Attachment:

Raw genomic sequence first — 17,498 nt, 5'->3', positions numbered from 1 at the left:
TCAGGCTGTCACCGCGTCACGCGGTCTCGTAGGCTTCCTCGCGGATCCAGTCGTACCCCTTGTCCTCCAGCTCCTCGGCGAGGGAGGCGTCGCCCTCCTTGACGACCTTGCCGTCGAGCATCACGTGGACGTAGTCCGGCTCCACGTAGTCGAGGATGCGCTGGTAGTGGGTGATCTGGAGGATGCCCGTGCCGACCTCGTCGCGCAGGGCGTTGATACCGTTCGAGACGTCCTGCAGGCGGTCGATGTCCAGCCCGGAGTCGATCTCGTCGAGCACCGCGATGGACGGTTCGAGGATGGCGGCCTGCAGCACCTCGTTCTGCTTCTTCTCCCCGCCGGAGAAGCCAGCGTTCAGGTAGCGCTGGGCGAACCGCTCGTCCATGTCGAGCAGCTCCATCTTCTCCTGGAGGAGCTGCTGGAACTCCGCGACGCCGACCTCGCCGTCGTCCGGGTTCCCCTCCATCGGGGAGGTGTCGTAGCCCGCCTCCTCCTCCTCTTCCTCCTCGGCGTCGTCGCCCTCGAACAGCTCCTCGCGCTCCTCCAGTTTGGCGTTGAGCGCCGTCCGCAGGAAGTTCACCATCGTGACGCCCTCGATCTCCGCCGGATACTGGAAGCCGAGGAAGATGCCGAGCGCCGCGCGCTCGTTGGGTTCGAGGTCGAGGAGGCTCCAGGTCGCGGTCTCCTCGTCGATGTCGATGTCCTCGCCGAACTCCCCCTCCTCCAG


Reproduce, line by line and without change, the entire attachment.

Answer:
Raw genomic sequence first — 17,498 nt, 5'->3', positions numbered from 1 at the left:
TCAGGCTGTCACCGCGTCACGCGGTCTCGTAGGCTTCCTCGCGGATCCAGTCGTACCCCTTGTCCTCCAGCTCCTCGGCGAGGGAGGCGTCGCCCTCCTTGACGACCTTGCCGTCGAGCATCACGTGGACGTAGTCCGGCTCCACGTAGTCGAGGATGCGCTGGTAGTGGGTGATCTGGAGGATGCCCGTGCCGACCTCGTCGCGCAGGGCGTTGATACCGTTCGAGACGTCCTGCAGGCGGTCGATGTCCAGCCCGGAGTCGATCTCGTCGAGCACCGCGATGGACGGTTCGAGGATGGCGGCCTGCAGCACCTCGTTCTGCTTCTTCTCCCCGCCGGAGAAGCCAGCGTTCAGGTAGCGCTGGGCGAACCGCTCGTCCATGTCGAGCAGCTCCATCTTCTCCTGGAGGAGCTGCTGGAACTCCGCGACGCCGACCTCGCCGTCGTCCGGGTTCCCCTCCATCGGGGAGGTGTCGTAGCCCGCCTCCTCCTCCTCTTCCTCCTCGGCGTCGTCGCCCTCGAACAGCTCCTCGCGCTCCTCCAGTTTGGCGTTGAGCGCCGTCCGCAGGAAGTTCACCATCGTGACGCCCTCGATCTCCGCCGGATACTGGAAGCCGAGGAAGATGCCGAGCGCCGCGCGCTCGTTGGGTTCGAGGTCGAGGAGGCTCCAGGTCGCGGTCTCCTCGTCGATGTCGATGTCCTCGCCGAACTCCCCCTCCTCCAG